In order to make themselves easily recognisable by their customers, publishers adopted distinctive signs and symbols. First was the shop sign, which either hung out front or was painted on the shop wall. The image was chosen carefully: the "Soleil d'Or" (Golden Sun) suggested the enlightening qualities of books; the "Ange Lié" (Bound Angel) recalled the name of its owner, Arnoul Langelier; and "La Gallée" (The Galley which reminiscent of both the typesetting tool and the name of the owner, Galliot du Pré.
The printer's mark primarily functioned as a sort of logo, allowing customers to immediately identify who created a book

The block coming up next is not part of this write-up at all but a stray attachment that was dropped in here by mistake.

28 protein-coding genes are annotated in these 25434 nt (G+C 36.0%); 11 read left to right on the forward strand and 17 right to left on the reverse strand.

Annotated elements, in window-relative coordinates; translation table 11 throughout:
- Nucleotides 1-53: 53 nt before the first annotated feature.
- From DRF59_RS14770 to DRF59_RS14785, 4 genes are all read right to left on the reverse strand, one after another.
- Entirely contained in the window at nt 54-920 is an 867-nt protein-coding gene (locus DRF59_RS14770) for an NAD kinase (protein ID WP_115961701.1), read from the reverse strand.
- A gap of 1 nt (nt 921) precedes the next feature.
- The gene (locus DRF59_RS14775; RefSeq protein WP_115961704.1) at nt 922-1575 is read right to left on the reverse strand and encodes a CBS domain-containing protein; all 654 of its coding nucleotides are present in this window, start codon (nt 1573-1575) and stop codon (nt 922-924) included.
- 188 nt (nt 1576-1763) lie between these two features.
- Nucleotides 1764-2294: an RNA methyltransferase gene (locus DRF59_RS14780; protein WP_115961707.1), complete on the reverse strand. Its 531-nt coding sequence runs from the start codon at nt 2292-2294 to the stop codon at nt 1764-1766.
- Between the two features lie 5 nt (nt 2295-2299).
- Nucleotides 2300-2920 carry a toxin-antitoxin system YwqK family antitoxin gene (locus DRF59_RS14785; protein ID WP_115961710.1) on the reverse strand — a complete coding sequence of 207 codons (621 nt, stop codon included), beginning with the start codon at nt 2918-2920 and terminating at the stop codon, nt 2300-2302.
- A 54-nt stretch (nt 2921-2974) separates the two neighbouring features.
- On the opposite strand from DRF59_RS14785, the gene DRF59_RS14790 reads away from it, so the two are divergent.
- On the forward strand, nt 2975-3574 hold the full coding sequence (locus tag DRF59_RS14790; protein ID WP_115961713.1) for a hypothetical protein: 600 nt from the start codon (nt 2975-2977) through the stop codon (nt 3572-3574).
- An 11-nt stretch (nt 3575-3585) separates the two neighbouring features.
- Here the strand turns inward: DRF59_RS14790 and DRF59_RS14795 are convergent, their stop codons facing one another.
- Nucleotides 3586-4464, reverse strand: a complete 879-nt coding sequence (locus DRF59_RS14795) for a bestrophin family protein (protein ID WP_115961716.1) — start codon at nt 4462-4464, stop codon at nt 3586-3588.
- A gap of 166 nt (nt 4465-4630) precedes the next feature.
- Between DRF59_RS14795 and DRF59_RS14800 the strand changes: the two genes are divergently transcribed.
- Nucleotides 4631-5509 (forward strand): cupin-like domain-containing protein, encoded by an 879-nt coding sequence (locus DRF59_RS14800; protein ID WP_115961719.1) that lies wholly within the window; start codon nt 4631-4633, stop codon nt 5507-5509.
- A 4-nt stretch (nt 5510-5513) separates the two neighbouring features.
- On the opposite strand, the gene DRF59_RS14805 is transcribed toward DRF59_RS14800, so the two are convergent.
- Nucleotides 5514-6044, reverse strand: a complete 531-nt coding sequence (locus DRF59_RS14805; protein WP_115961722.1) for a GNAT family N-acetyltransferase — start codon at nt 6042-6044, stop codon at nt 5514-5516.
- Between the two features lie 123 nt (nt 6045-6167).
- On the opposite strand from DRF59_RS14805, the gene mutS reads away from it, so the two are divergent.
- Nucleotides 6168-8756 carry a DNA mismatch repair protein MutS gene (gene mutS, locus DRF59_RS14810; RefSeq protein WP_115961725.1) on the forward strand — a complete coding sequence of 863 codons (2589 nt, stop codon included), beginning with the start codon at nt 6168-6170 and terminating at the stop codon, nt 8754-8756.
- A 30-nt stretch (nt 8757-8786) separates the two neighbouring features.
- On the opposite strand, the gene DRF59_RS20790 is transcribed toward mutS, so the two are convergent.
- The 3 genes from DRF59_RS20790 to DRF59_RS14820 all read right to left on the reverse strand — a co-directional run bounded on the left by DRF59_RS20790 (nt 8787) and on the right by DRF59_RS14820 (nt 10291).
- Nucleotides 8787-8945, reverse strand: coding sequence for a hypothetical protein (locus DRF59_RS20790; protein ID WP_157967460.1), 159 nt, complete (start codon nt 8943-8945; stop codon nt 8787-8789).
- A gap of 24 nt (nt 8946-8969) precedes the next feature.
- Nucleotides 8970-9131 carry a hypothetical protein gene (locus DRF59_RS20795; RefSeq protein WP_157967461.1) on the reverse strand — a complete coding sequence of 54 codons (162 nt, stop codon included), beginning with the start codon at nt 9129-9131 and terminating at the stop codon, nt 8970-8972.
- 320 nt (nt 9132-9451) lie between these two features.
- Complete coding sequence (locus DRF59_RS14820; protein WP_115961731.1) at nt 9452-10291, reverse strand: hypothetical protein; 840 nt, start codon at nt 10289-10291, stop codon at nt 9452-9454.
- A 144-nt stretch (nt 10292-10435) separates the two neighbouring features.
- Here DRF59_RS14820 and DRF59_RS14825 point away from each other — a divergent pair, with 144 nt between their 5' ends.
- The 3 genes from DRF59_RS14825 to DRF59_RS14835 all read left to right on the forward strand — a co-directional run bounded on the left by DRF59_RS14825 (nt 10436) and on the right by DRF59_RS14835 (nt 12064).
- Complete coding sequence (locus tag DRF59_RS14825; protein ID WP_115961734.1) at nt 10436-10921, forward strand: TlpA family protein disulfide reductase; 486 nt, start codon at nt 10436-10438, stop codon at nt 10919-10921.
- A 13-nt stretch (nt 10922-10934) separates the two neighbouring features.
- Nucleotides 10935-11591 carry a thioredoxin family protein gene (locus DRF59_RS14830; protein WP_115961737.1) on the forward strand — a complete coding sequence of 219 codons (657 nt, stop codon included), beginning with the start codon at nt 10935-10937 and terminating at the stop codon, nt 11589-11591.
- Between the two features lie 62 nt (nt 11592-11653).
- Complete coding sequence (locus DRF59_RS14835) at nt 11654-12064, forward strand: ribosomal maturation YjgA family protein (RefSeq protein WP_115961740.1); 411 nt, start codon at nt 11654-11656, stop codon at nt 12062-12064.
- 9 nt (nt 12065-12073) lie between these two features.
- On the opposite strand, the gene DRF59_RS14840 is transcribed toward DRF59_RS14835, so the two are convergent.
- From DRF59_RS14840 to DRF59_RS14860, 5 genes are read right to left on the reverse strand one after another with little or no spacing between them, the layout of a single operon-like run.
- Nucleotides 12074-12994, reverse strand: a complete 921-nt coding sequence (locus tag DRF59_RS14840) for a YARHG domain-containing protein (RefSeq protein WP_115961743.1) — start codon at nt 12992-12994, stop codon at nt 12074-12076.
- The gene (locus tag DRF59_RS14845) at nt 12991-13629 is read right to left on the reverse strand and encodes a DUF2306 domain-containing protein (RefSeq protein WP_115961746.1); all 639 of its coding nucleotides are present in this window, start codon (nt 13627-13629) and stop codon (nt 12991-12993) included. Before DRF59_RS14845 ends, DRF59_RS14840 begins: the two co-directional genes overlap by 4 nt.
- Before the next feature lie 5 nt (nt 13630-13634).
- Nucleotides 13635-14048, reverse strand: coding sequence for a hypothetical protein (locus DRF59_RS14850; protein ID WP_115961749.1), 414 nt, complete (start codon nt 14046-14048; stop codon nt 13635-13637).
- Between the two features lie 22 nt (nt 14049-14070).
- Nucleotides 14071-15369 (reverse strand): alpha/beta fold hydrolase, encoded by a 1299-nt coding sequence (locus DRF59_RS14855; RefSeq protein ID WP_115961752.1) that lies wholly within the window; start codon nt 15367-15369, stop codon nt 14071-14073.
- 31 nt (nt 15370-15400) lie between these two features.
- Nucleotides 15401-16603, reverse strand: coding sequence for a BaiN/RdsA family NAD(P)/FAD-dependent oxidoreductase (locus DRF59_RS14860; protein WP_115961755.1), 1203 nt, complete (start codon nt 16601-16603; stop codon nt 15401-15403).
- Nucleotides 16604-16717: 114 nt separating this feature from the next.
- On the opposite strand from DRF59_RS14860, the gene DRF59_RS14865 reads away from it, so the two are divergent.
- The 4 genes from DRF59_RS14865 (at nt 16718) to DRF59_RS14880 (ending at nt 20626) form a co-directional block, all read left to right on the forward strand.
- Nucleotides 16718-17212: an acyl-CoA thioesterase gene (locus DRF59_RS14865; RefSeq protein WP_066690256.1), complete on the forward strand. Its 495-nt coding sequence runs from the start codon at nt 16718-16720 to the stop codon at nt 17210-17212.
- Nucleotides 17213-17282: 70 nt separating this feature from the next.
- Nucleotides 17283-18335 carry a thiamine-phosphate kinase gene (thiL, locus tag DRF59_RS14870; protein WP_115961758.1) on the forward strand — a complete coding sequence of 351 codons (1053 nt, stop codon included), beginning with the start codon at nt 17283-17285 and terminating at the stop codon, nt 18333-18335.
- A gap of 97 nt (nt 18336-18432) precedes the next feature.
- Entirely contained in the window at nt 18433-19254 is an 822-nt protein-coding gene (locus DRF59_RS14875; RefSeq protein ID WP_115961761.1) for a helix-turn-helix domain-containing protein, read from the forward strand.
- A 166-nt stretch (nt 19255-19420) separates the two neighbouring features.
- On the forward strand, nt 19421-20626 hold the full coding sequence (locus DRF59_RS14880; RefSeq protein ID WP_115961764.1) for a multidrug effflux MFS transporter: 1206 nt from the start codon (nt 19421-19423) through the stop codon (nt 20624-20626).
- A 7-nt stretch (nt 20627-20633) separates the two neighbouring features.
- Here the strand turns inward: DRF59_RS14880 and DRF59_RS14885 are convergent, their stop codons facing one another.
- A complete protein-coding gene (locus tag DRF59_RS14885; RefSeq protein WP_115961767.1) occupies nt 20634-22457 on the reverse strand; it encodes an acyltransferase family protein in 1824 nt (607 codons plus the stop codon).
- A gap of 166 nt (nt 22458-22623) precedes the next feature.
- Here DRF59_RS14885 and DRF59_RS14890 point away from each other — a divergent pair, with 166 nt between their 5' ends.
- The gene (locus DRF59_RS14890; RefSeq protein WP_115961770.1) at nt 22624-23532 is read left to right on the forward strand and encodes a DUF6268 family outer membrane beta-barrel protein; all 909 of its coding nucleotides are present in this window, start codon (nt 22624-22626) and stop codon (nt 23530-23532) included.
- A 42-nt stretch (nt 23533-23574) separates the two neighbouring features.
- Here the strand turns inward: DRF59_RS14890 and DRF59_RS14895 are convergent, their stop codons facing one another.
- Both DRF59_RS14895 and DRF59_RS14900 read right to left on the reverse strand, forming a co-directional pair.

Bookshops also sought to make their wares easily identifiable, and for this they made use of a printer's mark. This was a woodblock engraving, initially placed at the end of the book along with the colophon, and then later (starting in the early 16th century) on the title page. The printer's mark primarily functioned as a sort of logo, allowing customers to immediately identify who created a book. The images used in marks were not left to chance: sometimes they were rebus-like, suggesting the name of the publisher. Thus, a toret (drill) was used by Geoffroy Tory a cheval (horse) by Claude Chevallon conils (rabbits) by Simon de Colines and the image of Saint Denis by Toussaint Denis. An image could also echo the bookshop's sign: Jean Dallier, who set up shop "at the sign of the White Rose", chose a rose for his mark, and Chrétien Wechel, used a winged horse, which was also the name of his bookshop. More rarely, the mark could directly depict the work of the printer, such as that of Josse Bade, whose printing workshop figures on his printer's mark. Robert Estienne chose an olive tree as a sign of recognition of his grandmother, Laure de Montolivet, who was from Provence, and the motto "Noli altum sapere sed time" (Be not high-minded, but fear").